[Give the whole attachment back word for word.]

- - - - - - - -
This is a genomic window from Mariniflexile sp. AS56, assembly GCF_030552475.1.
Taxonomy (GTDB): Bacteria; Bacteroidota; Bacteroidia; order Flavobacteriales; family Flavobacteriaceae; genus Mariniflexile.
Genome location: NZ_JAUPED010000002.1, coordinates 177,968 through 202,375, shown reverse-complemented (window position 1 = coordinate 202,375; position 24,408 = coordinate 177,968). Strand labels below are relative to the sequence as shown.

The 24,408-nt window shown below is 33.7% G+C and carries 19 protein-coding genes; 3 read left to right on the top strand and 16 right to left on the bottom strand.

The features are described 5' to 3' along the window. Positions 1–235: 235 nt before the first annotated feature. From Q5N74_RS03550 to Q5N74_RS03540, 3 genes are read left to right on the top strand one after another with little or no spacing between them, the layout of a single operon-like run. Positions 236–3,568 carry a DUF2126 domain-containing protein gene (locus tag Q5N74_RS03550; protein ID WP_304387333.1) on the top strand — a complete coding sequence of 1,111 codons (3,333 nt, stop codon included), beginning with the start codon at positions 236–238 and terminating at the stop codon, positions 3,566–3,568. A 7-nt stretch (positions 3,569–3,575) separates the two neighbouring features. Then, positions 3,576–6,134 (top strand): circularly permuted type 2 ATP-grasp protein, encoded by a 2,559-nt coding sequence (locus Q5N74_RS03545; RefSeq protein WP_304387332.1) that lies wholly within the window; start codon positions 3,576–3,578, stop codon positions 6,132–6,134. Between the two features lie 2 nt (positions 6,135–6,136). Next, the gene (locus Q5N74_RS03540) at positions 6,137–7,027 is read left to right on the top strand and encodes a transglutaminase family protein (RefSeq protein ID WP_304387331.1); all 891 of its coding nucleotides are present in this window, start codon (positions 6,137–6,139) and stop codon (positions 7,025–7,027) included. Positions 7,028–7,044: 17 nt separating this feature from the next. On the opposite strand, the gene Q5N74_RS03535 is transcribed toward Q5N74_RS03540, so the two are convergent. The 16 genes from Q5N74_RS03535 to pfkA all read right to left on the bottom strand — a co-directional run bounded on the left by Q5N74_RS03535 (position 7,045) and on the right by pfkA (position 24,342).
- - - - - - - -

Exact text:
This is a genomic window from Mariniflexile sp. AS56, assembly GCF_030552475.1.
Taxonomy (GTDB): Bacteria; Bacteroidota; Bacteroidia; order Flavobacteriales; family Flavobacteriaceae; genus Mariniflexile.
Genome location: NZ_JAUPED010000002.1, coordinates 177,968 through 202,375, shown reverse-complemented (window position 1 = coordinate 202,375; position 24,408 = coordinate 177,968). Strand labels below are relative to the sequence as shown.

The 24,408-nt window shown below is 33.7% G+C and carries 19 protein-coding genes; 3 read left to right on the top strand and 16 right to left on the bottom strand.

The features are described 5' to 3' along the window. Positions 1–235: 235 nt before the first annotated feature. From Q5N74_RS03550 to Q5N74_RS03540, 3 genes are read left to right on the top strand one after another with little or no spacing between them, the layout of a single operon-like run. Positions 236–3,568 carry a DUF2126 domain-containing protein gene (locus tag Q5N74_RS03550; protein ID WP_304387333.1) on the top strand — a complete coding sequence of 1,111 codons (3,333 nt, stop codon included), beginning with the start codon at positions 236–238 and terminating at the stop codon, positions 3,566–3,568. A 7-nt stretch (positions 3,569–3,575) separates the two neighbouring features. Then, positions 3,576–6,134 (top strand): circularly permuted type 2 ATP-grasp protein, encoded by a 2,559-nt coding sequence (locus Q5N74_RS03545; RefSeq protein WP_304387332.1) that lies wholly within the window; start codon positions 3,576–3,578, stop codon positions 6,132–6,134. Between the two features lie 2 nt (positions 6,135–6,136). Next, the gene (locus Q5N74_RS03540) at positions 6,137–7,027 is read left to right on the top strand and encodes a transglutaminase family protein (RefSeq protein ID WP_304387331.1); all 891 of its coding nucleotides are present in this window, start codon (positions 6,137–6,139) and stop codon (positions 7,025–7,027) included. Positions 7,028–7,044: 17 nt separating this feature from the next. On the opposite strand, the gene Q5N74_RS03535 is transcribed toward Q5N74_RS03540, so the two are convergent. The 16 genes from Q5N74_RS03535 to pfkA all read right to left on the bottom strand — a co-directional run bounded on the left by Q5N74_RS03535 (position 7,045) and on the right by pfkA (position 24,342).